Are Russia’s threatening troop movements just a play for better negotiating conditions? Many experts, including Ukraine’s leaders suspect just that. In Foreign Policy, Jeff Hawn, a doctoral candidate at the London School of Economics and Political Science’s department of international history, writes:
In early November 2021, several media outlets and the U.S. government began to warn of an imminent full-scale invasion of Ukraine by Russia on a scale not seen since the Iraq War of 2003. The attack was predicted to come around Christmas or in mid-January. Both dates have come and gone, and no invasion has materialized, yet some policymakers and most pundits continue to warn that it will happen, and soon. Moscow announced a series of demands on European security—unrealistic ones, but ones that seem set as a starting point for a dialogue among peers. This is a shift in the dynamic that Russia has been pushing for years: increasing its indirect confrontations with the United States to get America to treat it as a peer, not a spent force that can be ignored or dictated to.
The evidence so far points to Russia looking toward talks, not invasion. The initial reaction was set off by Russia’s movement of military assets within the Southern and Western military districts. The movements did not even represent a serious addition of forces to these command areas but a repositioning of different assets.
But there is a plausible argument that these are not a serious threat to Ukraine. In an article published in the Dutch-language magazine Knack and also on social media, Sim Tack, an independent military analyst (and previous co-author of mine) has noted that there has been more of a concentration of equipment than of personnel. He suggested last month that “Russia appears to experiment with forward positioning of equipment over longer durations of time than we usually see. They have done this first at Opuk between April and October, and now at Yelnya, Novoozerne, and Bakhchysarai. An emulation of NATO procedures in Eastern Europe.”
As Tack notes, the Russian air force has been largely absent from these movements. Air superiority would be a critical component of any ground offensive, so the lack of movement other than some helicopter formations is a major point against an imminent offensive.
Though on maps like the one published by the New York Times earlier this month Russian formations seem to be almost inside Ukraine, some are hundreds of miles away, lined up in depots at long-standing bases. There has been no effort to conceal the troops in forward positions or prepare them for an imminent offensive. Exercises in the Southern and then Western military districts have been interpreted as directed at Ukraine, yet these exercises were well within the scale of what is typical for Russia’s training schedule—and if units were being relocated to new areas as part of a reconfiguration, training and logistical exercises make perfect sense.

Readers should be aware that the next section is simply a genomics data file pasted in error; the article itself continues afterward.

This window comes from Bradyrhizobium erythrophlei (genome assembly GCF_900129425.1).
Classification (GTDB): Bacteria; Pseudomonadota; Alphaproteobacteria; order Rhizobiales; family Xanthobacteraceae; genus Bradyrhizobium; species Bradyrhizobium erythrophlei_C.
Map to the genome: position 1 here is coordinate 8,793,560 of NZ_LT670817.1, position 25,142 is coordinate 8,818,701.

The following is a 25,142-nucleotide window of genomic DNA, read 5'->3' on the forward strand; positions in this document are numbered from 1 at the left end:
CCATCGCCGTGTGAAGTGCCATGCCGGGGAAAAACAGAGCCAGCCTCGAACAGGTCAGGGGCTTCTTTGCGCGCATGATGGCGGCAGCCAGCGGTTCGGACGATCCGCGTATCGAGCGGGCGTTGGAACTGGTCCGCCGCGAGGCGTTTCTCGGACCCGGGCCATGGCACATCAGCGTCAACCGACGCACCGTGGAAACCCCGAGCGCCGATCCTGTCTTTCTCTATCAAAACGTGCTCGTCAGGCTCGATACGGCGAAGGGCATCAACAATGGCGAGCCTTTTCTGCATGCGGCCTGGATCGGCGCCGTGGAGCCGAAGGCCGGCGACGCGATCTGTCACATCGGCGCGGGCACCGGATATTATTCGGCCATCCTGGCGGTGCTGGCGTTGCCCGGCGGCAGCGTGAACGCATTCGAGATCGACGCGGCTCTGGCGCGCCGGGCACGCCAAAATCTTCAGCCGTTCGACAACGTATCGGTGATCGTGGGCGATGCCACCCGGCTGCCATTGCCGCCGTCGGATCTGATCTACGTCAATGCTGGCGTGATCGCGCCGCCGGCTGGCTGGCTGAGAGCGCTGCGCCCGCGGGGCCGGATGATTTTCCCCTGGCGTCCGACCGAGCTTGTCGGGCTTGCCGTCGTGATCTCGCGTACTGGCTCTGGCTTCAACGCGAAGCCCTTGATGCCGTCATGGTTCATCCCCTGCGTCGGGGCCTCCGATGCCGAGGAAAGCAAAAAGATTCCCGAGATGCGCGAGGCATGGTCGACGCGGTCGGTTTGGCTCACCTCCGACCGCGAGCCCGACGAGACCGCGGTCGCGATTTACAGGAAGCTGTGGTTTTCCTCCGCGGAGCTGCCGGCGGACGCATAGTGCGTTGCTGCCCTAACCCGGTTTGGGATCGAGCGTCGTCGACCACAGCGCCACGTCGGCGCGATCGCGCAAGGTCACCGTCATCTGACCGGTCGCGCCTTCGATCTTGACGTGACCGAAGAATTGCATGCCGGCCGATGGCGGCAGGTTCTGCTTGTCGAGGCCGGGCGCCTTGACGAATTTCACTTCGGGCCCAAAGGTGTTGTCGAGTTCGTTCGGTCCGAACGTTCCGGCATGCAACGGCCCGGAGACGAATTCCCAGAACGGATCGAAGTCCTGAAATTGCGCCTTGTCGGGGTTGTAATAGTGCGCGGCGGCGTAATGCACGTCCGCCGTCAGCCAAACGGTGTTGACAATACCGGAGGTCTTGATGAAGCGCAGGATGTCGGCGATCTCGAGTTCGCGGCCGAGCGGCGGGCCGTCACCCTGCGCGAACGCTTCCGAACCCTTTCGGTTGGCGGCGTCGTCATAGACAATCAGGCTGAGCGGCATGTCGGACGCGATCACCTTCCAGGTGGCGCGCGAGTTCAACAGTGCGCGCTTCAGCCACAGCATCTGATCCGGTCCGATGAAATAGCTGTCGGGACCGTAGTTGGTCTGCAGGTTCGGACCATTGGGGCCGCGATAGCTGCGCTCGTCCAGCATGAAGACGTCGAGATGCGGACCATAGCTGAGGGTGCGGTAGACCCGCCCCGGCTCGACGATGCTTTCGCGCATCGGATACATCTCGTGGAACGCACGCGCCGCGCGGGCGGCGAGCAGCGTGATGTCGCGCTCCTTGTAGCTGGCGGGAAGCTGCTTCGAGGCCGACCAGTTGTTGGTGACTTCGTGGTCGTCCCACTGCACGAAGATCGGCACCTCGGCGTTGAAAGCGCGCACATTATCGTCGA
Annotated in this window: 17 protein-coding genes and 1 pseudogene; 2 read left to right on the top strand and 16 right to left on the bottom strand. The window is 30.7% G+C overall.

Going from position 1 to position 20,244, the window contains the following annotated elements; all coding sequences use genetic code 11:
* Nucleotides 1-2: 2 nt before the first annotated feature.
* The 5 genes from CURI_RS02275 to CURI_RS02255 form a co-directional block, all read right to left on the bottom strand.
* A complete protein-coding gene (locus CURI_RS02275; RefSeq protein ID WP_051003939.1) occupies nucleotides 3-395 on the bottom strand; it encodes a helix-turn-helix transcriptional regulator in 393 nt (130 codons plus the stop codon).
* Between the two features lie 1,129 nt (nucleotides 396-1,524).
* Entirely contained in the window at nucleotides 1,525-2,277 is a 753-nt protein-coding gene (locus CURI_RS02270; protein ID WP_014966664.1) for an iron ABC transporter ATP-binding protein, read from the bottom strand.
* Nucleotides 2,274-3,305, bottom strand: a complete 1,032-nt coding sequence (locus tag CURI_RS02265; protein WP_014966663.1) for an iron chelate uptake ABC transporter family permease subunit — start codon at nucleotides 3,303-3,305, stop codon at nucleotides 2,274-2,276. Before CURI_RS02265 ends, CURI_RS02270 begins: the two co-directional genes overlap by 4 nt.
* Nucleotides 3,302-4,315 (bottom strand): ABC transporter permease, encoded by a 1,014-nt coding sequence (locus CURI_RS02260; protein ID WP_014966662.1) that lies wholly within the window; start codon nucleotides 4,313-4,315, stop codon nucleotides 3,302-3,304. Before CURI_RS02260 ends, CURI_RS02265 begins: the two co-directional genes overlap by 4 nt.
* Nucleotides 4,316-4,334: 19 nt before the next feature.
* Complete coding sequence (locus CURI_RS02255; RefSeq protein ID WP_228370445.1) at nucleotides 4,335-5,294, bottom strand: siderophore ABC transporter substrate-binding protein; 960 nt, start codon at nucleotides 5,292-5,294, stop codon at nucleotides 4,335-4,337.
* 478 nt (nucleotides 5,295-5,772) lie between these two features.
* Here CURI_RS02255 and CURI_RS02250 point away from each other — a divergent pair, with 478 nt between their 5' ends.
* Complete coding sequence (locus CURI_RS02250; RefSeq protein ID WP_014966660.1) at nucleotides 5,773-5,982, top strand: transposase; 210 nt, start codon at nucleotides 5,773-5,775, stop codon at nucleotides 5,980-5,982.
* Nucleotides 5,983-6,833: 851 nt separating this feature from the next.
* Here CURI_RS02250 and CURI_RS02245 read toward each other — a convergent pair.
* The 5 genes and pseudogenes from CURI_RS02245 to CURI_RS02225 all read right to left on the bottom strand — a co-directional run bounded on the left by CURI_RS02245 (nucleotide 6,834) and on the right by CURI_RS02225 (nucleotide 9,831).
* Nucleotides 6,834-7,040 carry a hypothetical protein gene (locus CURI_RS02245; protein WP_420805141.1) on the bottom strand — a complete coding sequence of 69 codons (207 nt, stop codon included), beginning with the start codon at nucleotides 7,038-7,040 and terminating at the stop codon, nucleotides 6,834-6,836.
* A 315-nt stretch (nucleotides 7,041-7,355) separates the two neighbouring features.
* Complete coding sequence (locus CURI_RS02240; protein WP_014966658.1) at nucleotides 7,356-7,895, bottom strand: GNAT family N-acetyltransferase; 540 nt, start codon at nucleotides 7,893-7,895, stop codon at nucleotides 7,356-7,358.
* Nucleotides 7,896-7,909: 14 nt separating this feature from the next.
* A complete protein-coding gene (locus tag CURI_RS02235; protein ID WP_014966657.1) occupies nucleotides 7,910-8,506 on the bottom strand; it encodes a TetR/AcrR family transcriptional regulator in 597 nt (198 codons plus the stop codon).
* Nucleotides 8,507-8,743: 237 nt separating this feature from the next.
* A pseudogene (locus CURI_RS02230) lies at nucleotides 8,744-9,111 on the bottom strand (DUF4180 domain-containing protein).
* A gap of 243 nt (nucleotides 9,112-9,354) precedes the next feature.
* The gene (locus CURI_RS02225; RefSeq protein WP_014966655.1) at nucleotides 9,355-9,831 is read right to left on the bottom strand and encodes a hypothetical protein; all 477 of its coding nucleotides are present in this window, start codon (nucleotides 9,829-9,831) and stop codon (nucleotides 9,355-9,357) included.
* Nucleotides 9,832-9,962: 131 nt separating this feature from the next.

Ukraine’s leaders also do not appear to feel too threatened by Russia’s action. Yuras Karmanau reports in AP News:
Ukraine’s leaders sought to reassure the nation that a feared invasion from neighboring Russia was not imminent, even as they acknowledged the threat is real and prepared to accept a shipment of American military equipment Tuesday to shore up their defenses.
Russia has denied it is planning an assault, but it has massed an estimated 100,000 troops near Ukraine in recent weeks, leading the United States and its NATO allies to rush to prepare for a possible war.
Several rounds of high stakes diplomacy have failed to yield any breakthroughs, and this week tensions escalated further. NATO said it was bolstering its deterrence in the Baltic Sea region, and the U.S. ordered 8,500 troops on higher alert to potentially deploy to Europe as part of an alliance “response force” if necessary.
The State Department has ordered the families of all American personnel at the U.S. Embassy in Kyiv to leave the country, and it said that nonessential embassy staff could leave. Britain said it, too, was withdrawing some diplomats and dependents from its embassy.
In Ukraine, however, authorities have sought to project calm — while recent polls show that just half of the country believes an invasion is possible.
Speaking in the parliament on Tuesday, Defense Minister Oleksii Reznikov said that “as of today, there are no grounds to believe” that Russia is preparing to invade imminently, noting that its troops have not formed what he called a battle group that could force its way through the border.
“Don’t worry, sleep well,” Reznikov said. “No need to have your bags packed.”
Reznikov’s remarks come on the heels of multiple reassurances from Ukrainian President Volodymyr Zelenskyy and other officials. On Monday, Zelenskyy told the nation that the situation was “under control.”
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